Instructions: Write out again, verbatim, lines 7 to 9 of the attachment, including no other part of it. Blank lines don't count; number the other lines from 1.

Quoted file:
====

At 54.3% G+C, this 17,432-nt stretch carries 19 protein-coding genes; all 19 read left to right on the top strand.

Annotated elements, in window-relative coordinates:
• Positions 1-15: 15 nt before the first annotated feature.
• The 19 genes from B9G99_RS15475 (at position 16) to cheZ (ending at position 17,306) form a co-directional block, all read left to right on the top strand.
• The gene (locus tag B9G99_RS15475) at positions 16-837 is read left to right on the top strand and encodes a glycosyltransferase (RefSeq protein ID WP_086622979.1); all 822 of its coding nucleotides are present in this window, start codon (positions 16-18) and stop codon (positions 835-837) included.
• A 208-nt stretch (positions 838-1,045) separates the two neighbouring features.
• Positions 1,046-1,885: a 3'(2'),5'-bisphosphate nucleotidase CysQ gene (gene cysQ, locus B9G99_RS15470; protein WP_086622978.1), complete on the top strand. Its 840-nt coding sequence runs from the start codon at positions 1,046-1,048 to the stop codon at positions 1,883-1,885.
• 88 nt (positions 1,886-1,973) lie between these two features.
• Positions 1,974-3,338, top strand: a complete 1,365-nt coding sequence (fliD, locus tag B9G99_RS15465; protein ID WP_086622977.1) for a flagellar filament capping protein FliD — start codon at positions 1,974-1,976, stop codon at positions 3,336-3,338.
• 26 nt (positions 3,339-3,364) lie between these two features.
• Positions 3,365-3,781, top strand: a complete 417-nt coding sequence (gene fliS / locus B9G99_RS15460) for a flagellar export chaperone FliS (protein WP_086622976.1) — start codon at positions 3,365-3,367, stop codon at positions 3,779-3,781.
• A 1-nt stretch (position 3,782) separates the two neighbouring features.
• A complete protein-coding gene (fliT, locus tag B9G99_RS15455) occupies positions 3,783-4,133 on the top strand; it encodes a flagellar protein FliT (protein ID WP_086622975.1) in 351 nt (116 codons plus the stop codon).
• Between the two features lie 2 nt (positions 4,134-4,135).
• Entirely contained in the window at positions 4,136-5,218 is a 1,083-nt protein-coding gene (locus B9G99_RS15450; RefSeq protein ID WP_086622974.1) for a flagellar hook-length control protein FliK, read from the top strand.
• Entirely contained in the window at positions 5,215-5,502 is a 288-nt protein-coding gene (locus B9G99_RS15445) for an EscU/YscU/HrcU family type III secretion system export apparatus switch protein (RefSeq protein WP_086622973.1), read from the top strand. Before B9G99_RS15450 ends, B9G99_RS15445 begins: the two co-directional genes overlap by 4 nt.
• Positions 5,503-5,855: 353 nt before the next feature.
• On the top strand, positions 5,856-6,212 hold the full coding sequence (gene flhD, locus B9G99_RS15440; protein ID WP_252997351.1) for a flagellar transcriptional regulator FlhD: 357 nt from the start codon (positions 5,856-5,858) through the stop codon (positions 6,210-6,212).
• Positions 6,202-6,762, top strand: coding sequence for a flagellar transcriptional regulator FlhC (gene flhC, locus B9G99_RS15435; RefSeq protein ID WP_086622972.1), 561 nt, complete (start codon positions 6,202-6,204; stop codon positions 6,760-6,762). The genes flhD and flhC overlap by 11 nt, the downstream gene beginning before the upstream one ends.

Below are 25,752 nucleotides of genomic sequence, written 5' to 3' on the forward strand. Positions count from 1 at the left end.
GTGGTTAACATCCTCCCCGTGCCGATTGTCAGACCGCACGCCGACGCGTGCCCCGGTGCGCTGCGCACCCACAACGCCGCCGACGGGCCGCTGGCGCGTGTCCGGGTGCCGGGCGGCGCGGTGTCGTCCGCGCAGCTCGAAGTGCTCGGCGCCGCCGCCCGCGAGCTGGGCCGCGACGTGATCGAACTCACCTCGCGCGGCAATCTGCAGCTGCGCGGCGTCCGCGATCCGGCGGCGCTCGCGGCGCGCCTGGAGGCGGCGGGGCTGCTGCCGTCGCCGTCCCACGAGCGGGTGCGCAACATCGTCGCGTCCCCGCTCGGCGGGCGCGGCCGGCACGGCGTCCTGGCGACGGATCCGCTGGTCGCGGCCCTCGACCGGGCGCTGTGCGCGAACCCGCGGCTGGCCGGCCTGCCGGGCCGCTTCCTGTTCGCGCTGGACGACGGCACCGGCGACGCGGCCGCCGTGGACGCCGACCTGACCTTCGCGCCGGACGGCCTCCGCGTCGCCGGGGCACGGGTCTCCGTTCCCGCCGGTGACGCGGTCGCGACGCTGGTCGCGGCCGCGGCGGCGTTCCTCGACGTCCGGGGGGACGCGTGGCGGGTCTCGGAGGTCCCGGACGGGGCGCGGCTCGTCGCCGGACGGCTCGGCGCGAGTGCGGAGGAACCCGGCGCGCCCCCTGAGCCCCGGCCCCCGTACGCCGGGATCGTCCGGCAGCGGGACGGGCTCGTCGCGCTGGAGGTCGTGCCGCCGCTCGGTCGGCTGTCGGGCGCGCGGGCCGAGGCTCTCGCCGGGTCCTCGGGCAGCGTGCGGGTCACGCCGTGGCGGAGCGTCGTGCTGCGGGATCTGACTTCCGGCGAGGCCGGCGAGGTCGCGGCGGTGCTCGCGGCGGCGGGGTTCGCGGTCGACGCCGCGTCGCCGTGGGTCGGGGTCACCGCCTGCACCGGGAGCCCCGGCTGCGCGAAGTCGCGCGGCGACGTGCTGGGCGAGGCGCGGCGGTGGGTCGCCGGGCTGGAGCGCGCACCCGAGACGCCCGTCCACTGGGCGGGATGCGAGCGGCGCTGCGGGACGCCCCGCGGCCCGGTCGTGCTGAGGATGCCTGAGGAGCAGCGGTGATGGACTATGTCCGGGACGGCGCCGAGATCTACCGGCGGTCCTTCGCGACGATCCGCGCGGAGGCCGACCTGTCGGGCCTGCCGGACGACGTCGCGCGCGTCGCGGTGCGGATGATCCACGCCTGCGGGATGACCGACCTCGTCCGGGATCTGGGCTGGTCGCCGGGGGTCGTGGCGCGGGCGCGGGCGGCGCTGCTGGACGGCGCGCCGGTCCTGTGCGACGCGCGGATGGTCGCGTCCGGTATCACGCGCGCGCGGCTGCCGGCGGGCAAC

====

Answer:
• Positions 1,046-1,885: a 3'(2'),5'-bisphosphate nucleotidase CysQ gene (gene cysQ, locus B9G99_RS15470; protein WP_086622978.1), complete on the top strand. Its 840-nt coding sequence runs from the start codon at positions 1,046-1,048 to the stop codon at positions 1,883-1,885.
• 88 nt (positions 1,886-1,973) lie between these two features.
• Positions 1,974-3,338, top strand: a complete 1,365-nt coding sequence (fliD, locus tag B9G99_RS15465; protein ID WP_086622977.1) for a flagellar filament capping protein FliD — start codon at positions 1,974-1,976, stop codon at positions 3,336-3,338.